Some months ago I stumbled upon an example of a typeface called Centidot Contempora (no, there is no "-ry" suffix in the word) in a Photo-Lettering catalogue. There is a confusing O*W*M* acronym underneath the name but no trace of the author. The typeface in question is a marvel of fine strokes and ball terminals.
I am curious as to trace the origins and authorship of this typeface. Although it has a sort of sparkly, ritzy, friendly vibe, I can't really say it is some derivation of Century, another type I feel drawn to.
Is there any way to get/buy/find this typeface and to credit its author?
Thank you in advance.
Photo-Lettering’s Centidots combine Century-like shapes with Didot hairlines. Centidot Contempora is shown in the Alphabet Thesaurus, Vol. 2 (1965) in 5 numbered weights, without designer credits. It was preceded by Coryn Centidot, drawn by C.E. Coryn (1893–1983). The fact that Centidot Contempora’s name isn’t preceded by the designer’s family name suggests it was produced by the staff of Photo-Lettering, Inc. And as it was derived from an existing idea, no individual designer got credit.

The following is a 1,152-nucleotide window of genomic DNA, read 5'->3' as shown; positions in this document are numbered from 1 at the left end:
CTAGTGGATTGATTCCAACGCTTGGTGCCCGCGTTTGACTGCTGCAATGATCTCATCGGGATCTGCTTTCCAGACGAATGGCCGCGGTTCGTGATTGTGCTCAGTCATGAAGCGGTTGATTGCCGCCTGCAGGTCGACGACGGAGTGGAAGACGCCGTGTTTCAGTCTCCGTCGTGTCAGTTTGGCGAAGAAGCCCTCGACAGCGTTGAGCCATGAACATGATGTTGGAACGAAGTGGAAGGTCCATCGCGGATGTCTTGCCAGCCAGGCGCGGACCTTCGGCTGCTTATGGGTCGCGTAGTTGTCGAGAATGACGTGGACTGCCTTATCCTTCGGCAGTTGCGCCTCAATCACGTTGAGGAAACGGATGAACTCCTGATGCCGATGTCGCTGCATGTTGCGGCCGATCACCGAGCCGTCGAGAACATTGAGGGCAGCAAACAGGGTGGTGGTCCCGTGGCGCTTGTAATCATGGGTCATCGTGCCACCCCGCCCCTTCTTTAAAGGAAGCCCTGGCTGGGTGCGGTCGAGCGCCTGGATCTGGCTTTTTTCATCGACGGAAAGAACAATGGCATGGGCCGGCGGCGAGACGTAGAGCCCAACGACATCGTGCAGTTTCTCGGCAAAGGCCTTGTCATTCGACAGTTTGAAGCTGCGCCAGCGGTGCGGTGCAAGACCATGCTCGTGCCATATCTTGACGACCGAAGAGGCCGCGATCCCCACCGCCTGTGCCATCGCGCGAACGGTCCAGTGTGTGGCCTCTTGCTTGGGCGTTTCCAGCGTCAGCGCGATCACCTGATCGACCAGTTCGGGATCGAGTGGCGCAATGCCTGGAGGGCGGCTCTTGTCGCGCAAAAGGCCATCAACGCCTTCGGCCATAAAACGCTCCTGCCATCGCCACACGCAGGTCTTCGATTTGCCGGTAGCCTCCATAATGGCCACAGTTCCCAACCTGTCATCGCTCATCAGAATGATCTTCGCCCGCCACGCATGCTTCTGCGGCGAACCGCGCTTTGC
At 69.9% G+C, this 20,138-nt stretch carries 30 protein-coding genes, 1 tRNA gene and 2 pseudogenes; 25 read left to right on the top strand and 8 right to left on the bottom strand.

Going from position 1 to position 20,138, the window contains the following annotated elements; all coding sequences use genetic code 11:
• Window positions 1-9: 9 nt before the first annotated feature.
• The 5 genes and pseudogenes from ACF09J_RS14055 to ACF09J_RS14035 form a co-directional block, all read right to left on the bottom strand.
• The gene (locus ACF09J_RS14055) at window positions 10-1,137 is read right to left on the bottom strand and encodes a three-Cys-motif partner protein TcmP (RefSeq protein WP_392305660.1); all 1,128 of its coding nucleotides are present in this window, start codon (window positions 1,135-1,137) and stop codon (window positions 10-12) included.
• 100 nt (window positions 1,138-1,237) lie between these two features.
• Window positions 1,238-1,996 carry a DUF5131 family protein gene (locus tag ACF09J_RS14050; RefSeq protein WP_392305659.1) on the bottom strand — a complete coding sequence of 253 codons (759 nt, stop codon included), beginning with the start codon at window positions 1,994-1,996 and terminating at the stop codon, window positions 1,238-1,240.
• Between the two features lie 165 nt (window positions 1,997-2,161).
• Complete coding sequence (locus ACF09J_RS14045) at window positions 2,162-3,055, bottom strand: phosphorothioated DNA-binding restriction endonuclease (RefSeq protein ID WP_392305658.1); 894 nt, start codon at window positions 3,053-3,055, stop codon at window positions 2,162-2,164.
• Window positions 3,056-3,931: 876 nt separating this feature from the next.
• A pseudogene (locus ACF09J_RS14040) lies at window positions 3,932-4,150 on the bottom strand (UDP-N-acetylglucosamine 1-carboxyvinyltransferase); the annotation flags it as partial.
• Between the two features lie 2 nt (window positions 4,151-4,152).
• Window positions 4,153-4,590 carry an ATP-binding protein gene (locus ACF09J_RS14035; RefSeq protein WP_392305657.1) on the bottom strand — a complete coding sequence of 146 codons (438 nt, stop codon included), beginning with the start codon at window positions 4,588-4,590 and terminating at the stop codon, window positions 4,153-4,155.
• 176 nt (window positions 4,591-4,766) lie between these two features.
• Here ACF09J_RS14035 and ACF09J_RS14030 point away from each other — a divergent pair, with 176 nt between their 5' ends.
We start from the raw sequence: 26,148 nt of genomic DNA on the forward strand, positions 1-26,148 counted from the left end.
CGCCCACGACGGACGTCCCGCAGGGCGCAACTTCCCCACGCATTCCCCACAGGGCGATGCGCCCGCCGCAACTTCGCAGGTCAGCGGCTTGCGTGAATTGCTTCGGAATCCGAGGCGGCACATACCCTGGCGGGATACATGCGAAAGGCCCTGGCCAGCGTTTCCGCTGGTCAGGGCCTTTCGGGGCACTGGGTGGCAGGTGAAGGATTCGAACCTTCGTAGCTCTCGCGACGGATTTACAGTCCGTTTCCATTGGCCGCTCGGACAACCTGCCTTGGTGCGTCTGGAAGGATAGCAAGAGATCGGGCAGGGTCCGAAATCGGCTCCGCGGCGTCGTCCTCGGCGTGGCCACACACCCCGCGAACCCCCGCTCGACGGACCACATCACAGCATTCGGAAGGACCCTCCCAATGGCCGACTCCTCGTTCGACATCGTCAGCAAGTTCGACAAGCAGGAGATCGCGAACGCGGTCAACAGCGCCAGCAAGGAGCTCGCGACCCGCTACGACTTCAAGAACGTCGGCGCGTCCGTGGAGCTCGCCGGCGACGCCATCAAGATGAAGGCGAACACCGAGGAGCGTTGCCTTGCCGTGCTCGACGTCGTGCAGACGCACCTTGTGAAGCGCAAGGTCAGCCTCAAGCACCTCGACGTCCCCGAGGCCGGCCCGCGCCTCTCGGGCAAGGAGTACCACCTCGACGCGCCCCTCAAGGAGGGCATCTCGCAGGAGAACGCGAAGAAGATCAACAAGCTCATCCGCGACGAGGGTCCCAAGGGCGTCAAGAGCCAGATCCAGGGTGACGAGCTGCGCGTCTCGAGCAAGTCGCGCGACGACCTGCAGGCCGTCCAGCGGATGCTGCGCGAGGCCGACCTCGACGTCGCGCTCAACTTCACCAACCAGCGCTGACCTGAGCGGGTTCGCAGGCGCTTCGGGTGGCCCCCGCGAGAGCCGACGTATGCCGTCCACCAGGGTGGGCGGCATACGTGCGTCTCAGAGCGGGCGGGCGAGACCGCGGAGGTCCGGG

O*W*M stands for
As far as I know, there is no digitization available. The PLINC assets were acquired by House Industries in 2013. They have released a different Didot-related design by Coryn, see Coryn (Galaxy) Didot. The digital version was designed by Tânia Raposo. You could inquire whether there are plans to revive Centidot Contempora, too.
- “Original handlettered design”, read: not a direct adaptation of an existing (foundry, wood, or film) typeface.
- “This style also available in other Handlettered Weights and/or Widths/italics/outlines etc.”, read: if you need a heavier, lighter, wider, narrower variant of this, we can cater to that.
- “Micro showing of figures and any alternates are listed by style number on p.833–925 in Vol.2.”
I do love the work of House Industries and own some of their specimens, but lately I feel a bit of a disconnection when presented with the Eameses flat-colored aesthetic, which probably means my infatuation with a good graphic punch is diminishing.
I guess I have to keep looking...